In it, I was sitting on a stool in front of a small group of people in a bookstore.  I was reading from something I wrote, and people were listening.  To me!  Reading something I wrote!  I was confident and comfortable, and it felt really, really good.

Now, I know this is not real, but it was an exciting step in the right direction.  And since I’m now writing everyday, it’s a dream that is that much closer to becoming a reality.

So Sweet

I LOVE opening presents early and since we were getting an early start on celebrating by going to Sonoma, I got to open some of my gifts on Thursday night.

Along with some chocolates that were soooo tasty, this is what Chris found me:

Panda spirit hood

That was funny and super warm, and we had a fun time playing with it…  but then, this is what his mother, Leigh, did for me:

Writer's Toolbox

I have to admit that I cried a bit when I opened it.  This is what was on the inside:

Contents of said toolbox

How thoughtful and sweet, huh?  I’m really thankful that she is supportive of what I’m trying to do.  And with the toolkit, I’m off to a great start for 33!

And there will be even more tomorrow.  Woo hoo!

Never Better

I have wanted to be a writer my entire life.  Maybe most people who love to read can say that; I not sure.  But guess what I’ve written…  Nothing.

Pen and paper

I haven't written anything!

I mean, I wrote some pretty average research papers in college and a few clever little things in high school.  Back then, I loved the writing assignments that I was given- despite my dad’s eagle eye editing and hours of crying, “Why are you being so mean?  The teacher will know what I mean!”  Honestly, now, I am very thankful for those sessions, because today I’m a pretty good editor and proofreader!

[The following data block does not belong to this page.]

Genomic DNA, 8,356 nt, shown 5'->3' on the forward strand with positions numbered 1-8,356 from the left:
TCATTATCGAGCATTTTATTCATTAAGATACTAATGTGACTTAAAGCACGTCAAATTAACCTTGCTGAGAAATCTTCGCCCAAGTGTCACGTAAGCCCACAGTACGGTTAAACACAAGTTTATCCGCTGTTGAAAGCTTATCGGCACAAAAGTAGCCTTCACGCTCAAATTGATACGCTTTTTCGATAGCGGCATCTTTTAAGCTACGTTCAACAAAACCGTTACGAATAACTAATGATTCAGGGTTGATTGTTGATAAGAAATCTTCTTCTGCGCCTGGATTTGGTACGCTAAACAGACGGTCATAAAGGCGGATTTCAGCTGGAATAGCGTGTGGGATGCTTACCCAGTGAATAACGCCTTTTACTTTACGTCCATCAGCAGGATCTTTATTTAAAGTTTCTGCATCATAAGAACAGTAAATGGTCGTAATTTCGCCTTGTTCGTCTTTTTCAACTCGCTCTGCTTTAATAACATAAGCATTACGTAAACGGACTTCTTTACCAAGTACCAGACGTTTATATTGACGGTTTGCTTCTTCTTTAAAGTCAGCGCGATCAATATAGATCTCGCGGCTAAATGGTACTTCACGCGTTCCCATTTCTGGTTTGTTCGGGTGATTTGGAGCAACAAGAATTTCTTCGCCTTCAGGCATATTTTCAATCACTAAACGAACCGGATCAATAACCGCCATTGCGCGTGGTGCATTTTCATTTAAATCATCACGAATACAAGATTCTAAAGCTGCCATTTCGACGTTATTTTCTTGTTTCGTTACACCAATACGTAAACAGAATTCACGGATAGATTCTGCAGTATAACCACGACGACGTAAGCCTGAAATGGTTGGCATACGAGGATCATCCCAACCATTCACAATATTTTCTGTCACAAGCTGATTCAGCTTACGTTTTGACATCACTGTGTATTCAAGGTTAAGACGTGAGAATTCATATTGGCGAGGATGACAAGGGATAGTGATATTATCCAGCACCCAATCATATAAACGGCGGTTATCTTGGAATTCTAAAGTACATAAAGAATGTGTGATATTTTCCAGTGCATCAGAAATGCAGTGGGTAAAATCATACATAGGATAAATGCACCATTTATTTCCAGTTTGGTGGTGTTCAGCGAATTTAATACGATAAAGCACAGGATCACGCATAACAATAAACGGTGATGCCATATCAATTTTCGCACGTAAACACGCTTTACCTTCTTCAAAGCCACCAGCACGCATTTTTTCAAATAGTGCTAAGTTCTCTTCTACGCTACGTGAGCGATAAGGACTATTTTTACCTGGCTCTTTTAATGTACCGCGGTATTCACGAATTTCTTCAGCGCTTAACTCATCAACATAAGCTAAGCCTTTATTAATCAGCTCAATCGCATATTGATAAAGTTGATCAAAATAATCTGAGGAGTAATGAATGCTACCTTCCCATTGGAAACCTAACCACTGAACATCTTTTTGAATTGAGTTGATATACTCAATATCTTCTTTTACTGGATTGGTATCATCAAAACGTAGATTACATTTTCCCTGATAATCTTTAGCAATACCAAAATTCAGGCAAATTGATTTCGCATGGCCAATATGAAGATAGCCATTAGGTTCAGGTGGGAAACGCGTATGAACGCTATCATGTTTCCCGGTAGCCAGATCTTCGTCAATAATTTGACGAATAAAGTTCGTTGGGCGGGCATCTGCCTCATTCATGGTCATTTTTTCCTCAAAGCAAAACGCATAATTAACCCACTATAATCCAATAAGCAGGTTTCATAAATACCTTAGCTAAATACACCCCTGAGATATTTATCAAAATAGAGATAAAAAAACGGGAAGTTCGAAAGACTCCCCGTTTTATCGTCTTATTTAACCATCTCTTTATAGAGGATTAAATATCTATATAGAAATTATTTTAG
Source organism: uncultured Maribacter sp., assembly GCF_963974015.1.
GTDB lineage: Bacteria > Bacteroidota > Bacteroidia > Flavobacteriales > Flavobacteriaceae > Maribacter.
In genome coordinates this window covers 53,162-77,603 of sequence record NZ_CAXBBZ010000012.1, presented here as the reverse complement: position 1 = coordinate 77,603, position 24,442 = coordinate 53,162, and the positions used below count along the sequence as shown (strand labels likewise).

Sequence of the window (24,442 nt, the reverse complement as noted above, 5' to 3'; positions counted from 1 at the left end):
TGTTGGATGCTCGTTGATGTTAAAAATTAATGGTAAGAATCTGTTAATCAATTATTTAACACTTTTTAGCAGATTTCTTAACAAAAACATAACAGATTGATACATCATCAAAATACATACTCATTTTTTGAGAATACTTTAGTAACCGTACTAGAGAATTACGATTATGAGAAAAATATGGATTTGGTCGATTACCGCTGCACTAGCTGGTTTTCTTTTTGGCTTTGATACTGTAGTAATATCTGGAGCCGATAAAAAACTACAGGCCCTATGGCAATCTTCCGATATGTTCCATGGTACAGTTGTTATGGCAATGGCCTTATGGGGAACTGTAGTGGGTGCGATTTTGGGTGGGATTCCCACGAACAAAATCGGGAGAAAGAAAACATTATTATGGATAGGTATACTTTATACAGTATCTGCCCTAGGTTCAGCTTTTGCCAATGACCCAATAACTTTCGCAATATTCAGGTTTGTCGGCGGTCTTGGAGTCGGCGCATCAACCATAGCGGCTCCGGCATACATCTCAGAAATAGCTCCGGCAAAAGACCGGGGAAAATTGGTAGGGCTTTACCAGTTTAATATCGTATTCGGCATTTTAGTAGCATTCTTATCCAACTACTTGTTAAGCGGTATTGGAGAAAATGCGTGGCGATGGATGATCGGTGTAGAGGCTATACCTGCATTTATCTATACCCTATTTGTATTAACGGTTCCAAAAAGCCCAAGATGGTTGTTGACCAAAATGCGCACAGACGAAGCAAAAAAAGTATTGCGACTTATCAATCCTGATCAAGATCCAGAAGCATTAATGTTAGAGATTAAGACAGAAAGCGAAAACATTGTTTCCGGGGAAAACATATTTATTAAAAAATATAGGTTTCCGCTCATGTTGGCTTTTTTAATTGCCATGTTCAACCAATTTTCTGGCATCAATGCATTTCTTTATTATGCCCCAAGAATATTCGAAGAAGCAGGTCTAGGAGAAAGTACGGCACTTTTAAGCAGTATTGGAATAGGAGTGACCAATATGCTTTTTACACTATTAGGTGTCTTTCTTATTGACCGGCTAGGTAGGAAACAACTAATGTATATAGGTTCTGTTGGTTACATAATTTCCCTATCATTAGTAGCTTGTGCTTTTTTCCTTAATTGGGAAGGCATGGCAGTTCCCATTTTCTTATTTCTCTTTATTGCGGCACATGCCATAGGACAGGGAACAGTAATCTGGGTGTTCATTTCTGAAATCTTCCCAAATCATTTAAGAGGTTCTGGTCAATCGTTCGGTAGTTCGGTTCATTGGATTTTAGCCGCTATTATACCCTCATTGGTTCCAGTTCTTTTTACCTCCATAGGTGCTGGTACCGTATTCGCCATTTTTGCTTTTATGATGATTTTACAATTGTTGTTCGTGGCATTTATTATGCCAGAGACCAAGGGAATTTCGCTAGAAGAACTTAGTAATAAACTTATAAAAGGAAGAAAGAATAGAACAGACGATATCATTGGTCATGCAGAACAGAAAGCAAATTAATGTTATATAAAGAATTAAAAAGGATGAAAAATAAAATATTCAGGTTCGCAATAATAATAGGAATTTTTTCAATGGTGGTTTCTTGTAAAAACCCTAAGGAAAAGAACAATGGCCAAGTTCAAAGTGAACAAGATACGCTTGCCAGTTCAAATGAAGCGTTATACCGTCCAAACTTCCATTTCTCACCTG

But these days, I don’t even like to write brief emails or thank you letters or postcards when I’m on vacation.  Sitting down and putting words to paper just seems like too daunting of a task.  I took a non-fiction writing class at Stanford several years ago to have some accountability and put so little effort into it that I’m actually a little ashamed to tell about it here.

Dolly Parton says she’s a successful songwriter because she makes sure she creates one song each day.  I had heard the same thing about writing, but I couldn’t get myself to put one word one a page- either electronically or manually.  My mom, Anne, and mother-in-law, Leigh, have been so supportive along the way.  They’ve encouraged me to get going, but I just couldn’t do it.

Maybe because I don’t want to end up looking like muppet:

Dolly Parton

You know what I'm saying!

Seriously though, last July, things changed.  I woke up one morning AND JUST HAD TO WRITE.  It was the same feeling as when I crave water; I needed it.  And I’ve thought about it a lot since then.  I’ve come up with some picture book ideas, read some young adult literature to get into the genre, and tried to read outside my comfort zone in the adult books I’ve picked.  I even took a “Writing for Young Adults” workshop with Leigh during ArtTown in Reno.

Still, no writing.  At all.  Until last Thursday.  That’s when the need turned into something more.  I finally acted on it, and here we are!

I don’t know what finally pushed me over the edge, but I’ve written nine days in a row.  NINE days.  For me to do anything for nine days is pretty remarkable, especially something that is good for me, something that soothes my soul, something that makes me proud…that excites me, that motivates me to do more.

And now, I’m writing all the time in one way or another.  I’m writing when I sit in front of my computer, telling Siri my ideas as I drive (and reading the world’s worst notes later when I’m not in the car).  I haven’t done something with this verve in a long, long time.  And I have to say, I’m liking it.  I’m hooked.  And I’ve never felt better.